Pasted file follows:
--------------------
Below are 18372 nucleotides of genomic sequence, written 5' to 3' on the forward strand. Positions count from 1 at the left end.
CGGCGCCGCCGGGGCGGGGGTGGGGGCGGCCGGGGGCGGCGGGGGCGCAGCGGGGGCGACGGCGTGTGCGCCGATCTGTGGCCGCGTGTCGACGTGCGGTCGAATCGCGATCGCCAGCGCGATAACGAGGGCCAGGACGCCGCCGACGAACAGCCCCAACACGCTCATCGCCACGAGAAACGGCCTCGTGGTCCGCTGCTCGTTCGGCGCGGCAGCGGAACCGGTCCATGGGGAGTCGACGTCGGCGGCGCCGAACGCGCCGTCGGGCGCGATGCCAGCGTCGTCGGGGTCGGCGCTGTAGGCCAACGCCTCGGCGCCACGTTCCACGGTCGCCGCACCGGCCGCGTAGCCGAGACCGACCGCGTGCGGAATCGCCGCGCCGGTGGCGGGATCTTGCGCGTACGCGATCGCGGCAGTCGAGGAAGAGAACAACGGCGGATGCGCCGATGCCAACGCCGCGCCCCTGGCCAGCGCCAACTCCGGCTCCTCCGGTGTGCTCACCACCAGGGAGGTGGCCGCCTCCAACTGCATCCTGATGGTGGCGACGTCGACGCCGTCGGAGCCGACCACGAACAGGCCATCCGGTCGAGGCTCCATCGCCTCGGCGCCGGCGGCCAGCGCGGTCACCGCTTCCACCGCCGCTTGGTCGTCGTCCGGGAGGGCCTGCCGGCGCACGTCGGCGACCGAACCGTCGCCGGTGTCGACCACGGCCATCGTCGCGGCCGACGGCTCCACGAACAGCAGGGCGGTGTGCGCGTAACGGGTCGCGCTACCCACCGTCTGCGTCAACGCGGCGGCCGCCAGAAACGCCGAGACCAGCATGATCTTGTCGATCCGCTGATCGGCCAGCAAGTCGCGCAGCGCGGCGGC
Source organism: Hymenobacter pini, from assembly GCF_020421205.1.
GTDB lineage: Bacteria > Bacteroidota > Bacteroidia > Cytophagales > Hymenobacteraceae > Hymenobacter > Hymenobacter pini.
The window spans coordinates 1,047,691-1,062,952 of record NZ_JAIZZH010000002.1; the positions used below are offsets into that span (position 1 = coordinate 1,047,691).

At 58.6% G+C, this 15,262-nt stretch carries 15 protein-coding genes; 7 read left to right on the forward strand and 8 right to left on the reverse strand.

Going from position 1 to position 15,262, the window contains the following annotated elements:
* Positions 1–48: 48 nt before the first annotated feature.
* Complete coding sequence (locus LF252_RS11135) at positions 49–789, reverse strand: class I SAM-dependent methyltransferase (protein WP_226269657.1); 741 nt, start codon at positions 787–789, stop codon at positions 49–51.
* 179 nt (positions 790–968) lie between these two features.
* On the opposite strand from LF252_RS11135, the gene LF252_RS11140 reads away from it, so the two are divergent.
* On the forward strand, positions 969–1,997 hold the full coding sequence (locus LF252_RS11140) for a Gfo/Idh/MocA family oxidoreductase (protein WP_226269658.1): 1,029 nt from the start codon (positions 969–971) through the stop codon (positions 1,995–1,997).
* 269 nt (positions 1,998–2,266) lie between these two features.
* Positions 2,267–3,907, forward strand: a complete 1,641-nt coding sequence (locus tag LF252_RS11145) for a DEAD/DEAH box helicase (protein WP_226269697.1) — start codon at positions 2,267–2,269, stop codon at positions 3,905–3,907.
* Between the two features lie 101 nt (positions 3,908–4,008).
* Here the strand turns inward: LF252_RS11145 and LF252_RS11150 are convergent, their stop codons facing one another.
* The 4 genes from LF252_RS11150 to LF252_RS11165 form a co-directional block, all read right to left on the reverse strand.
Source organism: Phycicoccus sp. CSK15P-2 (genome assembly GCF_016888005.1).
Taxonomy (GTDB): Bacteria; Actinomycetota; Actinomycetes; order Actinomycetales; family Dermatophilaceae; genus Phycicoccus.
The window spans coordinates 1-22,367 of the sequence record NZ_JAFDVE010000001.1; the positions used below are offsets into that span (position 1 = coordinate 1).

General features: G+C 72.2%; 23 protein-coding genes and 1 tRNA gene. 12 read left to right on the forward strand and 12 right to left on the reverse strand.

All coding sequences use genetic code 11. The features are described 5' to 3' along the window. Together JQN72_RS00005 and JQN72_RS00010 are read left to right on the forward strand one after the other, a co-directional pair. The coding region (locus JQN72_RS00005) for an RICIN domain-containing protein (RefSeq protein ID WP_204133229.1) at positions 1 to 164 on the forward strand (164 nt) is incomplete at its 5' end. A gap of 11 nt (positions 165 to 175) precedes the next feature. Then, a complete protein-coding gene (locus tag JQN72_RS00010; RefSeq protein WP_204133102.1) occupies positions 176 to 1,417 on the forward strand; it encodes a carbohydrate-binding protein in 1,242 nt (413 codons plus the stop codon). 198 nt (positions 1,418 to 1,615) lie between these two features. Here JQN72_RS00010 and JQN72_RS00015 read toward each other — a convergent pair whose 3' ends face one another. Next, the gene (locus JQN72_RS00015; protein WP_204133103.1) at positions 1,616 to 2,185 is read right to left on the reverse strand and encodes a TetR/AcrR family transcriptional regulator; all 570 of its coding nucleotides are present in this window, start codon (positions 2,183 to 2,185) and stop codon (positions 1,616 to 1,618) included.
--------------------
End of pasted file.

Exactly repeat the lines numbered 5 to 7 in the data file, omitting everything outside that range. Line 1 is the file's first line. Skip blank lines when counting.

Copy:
The window spans coordinates 1,047,691-1,062,952 of record NZ_JAIZZH010000002.1; the positions used below are offsets into that span (position 1 = coordinate 1,047,691).

At 58.6% G+C, this 15,262-nt stretch carries 15 protein-coding genes; 7 read left to right on the forward strand and 8 right to left on the reverse strand.

Going from position 1 to position 15,262, the window contains the following annotated elements: